This is Brian Patrie’s submission for the HP Magic Giveaway. Feel free to leave comments for this article as you see fit – your feedback is certainly welcomed! If you’d like to submit your own how-to, what-is, or top-five list, you can send it to me. Views and opinions of this writer are not necessarily my own:
Before 64-bit. Before 32-bit. Before even those old archaic 16-bit machines of the mid to late ’80s. We used 8-bit microcomputers. Okay, before that there was 4-bit; but I’m not that old. By 8-bit, I mean fully 8-bit. The 8088 CPU had an 8-bit external data bus; but internally it was the 16-bit 8086.
Here is a hastily compiled list of a few noteworthy machines from the heyday of 8-bit computing in the mid 1970s through mid 1980s.
I’ll start with the Apple II—mainly because it was the first micro that I ever knew. I was immediately enthralled with the idea of being able to make it into anything that I could programme it to be. Electronic Lego-blocks, I called it. Eventually I got my hands on the Apple ][ / ][ Plus Technical Reference Manual, and read of an electronic logic ecosystem that didn’t waste a single gate. Its wide open architecture made it a hit with hardware hackers (and, no doubt, made hardware hackers of many of its initiates). Its handling of addresse decoding on the motherboard made it a simple matter of checking one of two lines for a card to detect that its memory or i/o space was being addressed. It did have some limitations compared to some of its later contemporaries, such as monochrome text, and some bizarre graphics idiosyncracies (things that Apple were slow to improve, due to being distracted by other major projects, like the Apple III, Lisa, and Macintosh). But it was a great machine, nonetheless.
It’s fairly predictable that the Commodore 64 would turn up in the list. It’s most obvious strength was its price—which made it one of the most popular personal computers of its time. For a few-hundred bucks, you could have a working system. Its design didn’t match the austere elegance of the Apple II; but it had some attractive features beyond it, including chroma/luma video output (which is what s-video is), multicolourable text (limited to one background colour for the whole screen), and sprites. It made for an attractive game platform. (I gather that Commodore did attempt to market a C-64 based game console; but it failed miserably.) The worst criticism that I have of the C-64 is the disk-unfriendly initial user interface. Starting a programme from disk required a rather cumbersome LOAD “*”,8 followed by RUN (versus the short and sweet 6 ctrl-p of the Apple II, or nothing for the auto-starting II Plus). And when developing a BASIC programme, one had to specify the device number for every stinking SAVE. (I was spoiled by the Apple II’s feature of remembering the last drive you used.) It was also impossible (without 3rd party software) to list a disk directory without stepping on the BASIC programme in memory. (I confess, though, that the directory-as-a-BASIC-programme was a cute trick.) These things may seem trivial; but they were enough of an annoyance to turn me off to an otherwise reasonably attractive platform.
Most people never heard of the Panasonic JR-200U. A friend of mine found one at a yard sale, and it ended up in my hands. Apparently it had a bit of a following in Japan and Europe (where it was usually sold under the National brand). It sported many of the features of the C-64, plus the ability to colour the background on a per character basis. Unfortunately its display was only 32×24 characters (versus the 40×24 of the C-64 and early Apple II,II+ and 80×24 of the later Commodore models and Apple IIs). It also had an 8 colour 2×2 per character block graphics mode that allowed any text character cell to display 4 independently coloured blocks, along with some higher resolution modes that acted like colour custom character sets. One of the little things that made me smile was the ability to use hexadecimal numbers simply by prefixing them with a $ (the old Berkley convention). This could also be used with the val function to convert a string to decimal within a programme; and there was a hex$ function that worked like str$ to convert the other way.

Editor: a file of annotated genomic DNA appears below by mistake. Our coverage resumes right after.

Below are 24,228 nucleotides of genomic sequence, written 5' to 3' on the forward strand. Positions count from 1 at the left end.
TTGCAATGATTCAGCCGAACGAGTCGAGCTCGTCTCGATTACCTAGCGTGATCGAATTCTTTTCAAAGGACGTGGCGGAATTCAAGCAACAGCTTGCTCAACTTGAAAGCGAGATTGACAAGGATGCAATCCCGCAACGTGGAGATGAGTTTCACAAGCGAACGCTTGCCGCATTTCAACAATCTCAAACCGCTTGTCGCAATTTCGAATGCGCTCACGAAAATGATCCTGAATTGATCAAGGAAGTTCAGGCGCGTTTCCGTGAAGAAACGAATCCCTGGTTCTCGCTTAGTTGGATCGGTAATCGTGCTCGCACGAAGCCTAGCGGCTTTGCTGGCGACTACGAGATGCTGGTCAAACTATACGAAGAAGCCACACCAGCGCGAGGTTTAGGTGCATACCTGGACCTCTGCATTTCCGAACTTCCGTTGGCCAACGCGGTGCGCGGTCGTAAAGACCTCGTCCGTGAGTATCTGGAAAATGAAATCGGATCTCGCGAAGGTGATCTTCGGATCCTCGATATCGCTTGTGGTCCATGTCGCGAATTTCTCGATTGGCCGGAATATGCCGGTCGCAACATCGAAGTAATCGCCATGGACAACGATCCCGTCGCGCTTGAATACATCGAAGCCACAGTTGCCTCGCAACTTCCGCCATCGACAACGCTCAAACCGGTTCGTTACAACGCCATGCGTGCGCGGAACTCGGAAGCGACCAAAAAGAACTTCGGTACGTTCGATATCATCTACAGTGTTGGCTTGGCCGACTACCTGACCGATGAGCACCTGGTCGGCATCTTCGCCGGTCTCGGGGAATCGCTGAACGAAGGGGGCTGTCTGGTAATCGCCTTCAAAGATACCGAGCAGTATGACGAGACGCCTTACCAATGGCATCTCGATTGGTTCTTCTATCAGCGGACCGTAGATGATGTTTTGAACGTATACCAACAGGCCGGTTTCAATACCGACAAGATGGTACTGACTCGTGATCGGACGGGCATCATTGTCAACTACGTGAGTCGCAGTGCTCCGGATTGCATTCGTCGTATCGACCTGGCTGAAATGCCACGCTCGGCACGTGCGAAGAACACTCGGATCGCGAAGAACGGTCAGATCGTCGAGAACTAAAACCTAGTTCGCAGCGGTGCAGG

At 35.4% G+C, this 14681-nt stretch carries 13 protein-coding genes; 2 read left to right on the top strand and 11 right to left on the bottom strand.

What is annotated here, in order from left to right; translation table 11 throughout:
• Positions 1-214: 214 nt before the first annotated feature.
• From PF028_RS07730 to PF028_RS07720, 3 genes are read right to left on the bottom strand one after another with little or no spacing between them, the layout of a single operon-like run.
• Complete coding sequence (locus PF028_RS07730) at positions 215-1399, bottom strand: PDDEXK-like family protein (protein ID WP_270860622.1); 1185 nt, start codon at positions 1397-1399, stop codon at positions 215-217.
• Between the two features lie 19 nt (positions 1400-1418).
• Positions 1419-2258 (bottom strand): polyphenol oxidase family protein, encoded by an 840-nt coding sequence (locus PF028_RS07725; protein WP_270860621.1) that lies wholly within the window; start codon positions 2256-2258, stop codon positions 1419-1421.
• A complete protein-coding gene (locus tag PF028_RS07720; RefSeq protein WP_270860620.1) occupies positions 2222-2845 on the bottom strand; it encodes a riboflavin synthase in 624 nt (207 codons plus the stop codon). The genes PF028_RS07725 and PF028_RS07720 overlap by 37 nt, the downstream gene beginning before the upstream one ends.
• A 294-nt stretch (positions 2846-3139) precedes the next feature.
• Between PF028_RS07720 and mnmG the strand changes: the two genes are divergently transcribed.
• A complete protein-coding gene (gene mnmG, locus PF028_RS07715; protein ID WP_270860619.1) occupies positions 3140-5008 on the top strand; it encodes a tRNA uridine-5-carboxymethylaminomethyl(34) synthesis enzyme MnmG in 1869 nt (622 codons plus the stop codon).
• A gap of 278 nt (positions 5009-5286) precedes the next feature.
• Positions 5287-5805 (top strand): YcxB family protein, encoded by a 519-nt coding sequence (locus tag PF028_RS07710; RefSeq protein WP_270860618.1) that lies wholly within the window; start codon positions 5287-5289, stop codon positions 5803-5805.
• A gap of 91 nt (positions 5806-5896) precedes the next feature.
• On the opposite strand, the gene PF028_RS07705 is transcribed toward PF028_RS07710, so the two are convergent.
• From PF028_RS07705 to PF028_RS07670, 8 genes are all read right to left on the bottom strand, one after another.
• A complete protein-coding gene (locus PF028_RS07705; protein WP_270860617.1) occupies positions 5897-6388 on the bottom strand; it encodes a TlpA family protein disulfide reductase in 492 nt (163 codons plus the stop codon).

The Kyocera Kyotronic (best known in the guise of the TRS-80 Model 100) was one of the first notebook computers. The Epson HC-20 has the honour of being THE first; but its calculator-sized display was a bane to its popularity). The Kyotronic sported a 40×8 character display which made it practical for basic word processing. It’s ability to run for several hours on a handful of AA cells made it particularly popular with field journalists. it came in 16 and 32kB RAM configurations—the rest of its 64kB addresse space being reserved for firmware modules that contained application software. (It is also noteworthy as the last project to which Bill Gates personally contributed the majority of code.)
I should probably put the Sinclair ZX Spectrum (ZX-82) here; but I know almost nothing about it. Instead I’ll mention its predecessor, the Sinclair ZX-81. This was an extremely frugal machine that came with a whopping 1kB of RAM (expandable to 16 or 64k with one of two rather cantankerous modules, that you’d better not bump whilst in use). It was available assembled or in kit form. It had a 32 column monochrome text display with the curious feature of being firmware generated—which allowed software to take it over and produce highish resolution graphics. It’s not a machine that I would be terribly interested in using for anything anymore; but it warrants mention by virtue of being interesting and weird. (Maybe I should have included the TRS-80 or Atari 800 instead. But I’m not very up on those, either.)